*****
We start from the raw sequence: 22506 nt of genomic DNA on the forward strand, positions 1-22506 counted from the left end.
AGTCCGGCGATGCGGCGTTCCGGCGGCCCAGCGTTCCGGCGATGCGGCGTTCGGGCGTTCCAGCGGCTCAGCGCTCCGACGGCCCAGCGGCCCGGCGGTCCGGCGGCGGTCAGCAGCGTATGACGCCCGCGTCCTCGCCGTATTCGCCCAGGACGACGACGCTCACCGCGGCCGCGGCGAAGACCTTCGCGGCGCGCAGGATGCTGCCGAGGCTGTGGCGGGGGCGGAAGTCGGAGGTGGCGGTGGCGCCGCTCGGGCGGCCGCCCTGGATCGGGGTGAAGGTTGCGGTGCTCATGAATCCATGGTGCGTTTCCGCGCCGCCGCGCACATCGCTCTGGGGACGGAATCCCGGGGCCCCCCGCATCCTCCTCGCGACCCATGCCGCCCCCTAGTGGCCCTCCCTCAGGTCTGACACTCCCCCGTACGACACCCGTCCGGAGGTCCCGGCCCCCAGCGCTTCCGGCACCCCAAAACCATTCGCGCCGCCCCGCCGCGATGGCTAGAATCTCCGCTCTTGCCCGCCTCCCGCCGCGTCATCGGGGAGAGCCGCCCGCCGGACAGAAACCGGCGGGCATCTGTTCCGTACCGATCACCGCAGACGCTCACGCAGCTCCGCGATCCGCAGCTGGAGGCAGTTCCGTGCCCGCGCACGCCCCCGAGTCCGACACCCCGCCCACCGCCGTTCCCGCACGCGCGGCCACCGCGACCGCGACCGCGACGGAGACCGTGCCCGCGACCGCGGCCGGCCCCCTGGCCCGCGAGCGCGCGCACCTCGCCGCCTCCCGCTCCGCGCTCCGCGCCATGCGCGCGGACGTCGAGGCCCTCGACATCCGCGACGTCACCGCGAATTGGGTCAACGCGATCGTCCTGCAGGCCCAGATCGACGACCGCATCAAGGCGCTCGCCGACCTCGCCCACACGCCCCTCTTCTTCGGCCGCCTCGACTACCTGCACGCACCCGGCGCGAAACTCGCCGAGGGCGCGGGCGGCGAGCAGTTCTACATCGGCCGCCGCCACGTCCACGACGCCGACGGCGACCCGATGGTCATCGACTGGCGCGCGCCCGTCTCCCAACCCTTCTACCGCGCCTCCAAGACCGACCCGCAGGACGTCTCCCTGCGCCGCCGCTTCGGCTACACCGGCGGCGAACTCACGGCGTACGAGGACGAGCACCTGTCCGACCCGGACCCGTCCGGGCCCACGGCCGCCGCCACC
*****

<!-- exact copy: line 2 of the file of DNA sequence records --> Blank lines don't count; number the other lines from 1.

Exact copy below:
AGTCCGGCGATGCGGCGTTCCGGCGGCCCAGCGTTCCGGCGATGCGGCGTTCGGGCGTTCCAGCGGCTCAGCGCTCCGACGGCCCAGCGGCCCGGCGGTCCGGCGGCGGTCAGCAGCGTATGACGCCCGCGTCCTCGCCGTATTCGCCCAGGACGACGACGCTCACCGCGGCCGCGGCGAAGACCTTCGCGGCGCGCAGGATGCTGCCGAGGCTGTGGCGGGGGCGGAAGTCGGAGGTGGCGGTGGCGCCGCTCGGGCGGCCGCCCTGGATCGGGGTGAAGGTTGCGGTGCTCATGAATCCATGGTGCGTTTCCGCGCCGCCGCGCACATCGCTCTGGGGACGGAATCCCGGGGCCCCCCGCATCCTCCTCGCGACCCATGCCGCCCCCTAGTGGCCCTCCCTCAGGTCTGACACTCCCCCGTACGACACCCGTCCGGAGGTCCCGGCCCCCAGCGCTTCCGGCACCCCAAAACCATTCGCGCCGCCCCGCCGCGATGGCTAGAATCTCCGCTCTTGCCCGCCTCCCGCCGCGTCATCGGGGAGAGCCGCCCGCCGGACAGAAACCGGCGGGCATCTGTTCCGTACCGATCACCGCAGACGCTCACGCAGCTCCGCGATCCGCAGCTGGAGGCAGTTCCGTGCCCGCGCACGCCCCCGAGTCCGACACCCCGCCCACCGCCGTTCCCGCACGCGCGGCCACCGCGACCGCGACCGCGACGGAGACCGTGCCCGCGACCGCGGCCGGCCCCCTGGCCCGCGAGCGCGCGCACCTCGCCGCCTCCCGCTCCGCGCTCCGCGCCATGCGCGCGGACGTCGAGGCCCTCGACATCCGCGACGTCACCGCGAATTGGGTCAACGCGATCGTCCTGCAGGCCCAGATCGACGACCGCATCAAGGCGCTCGCCGACCTCGCCCACACGCCCCTCTTCTTCGGCCGCCTCGACTACCTGCACGCACCCGGCGCGAAACTCGCCGAGGGCGCGGGCGGCGAGCAGTTCTACATCGGCCGCCGCCACGTCCACGACGCCGACGGCGACCCGATGGTCATCGACTGGCGCGCGCCCGTCTCCCAACCCTTCTACCGCGCCTCCAAGACCGACCCGCAGGACGTCTCCCTGCGCCGCCGCTTCGGCTACACCGGCGGCGAACTCACGGCGTACGAGGACGAGCACCTGTCCGACCCGGACCCGTCCGGGCCCACGGCCGCCGCCACC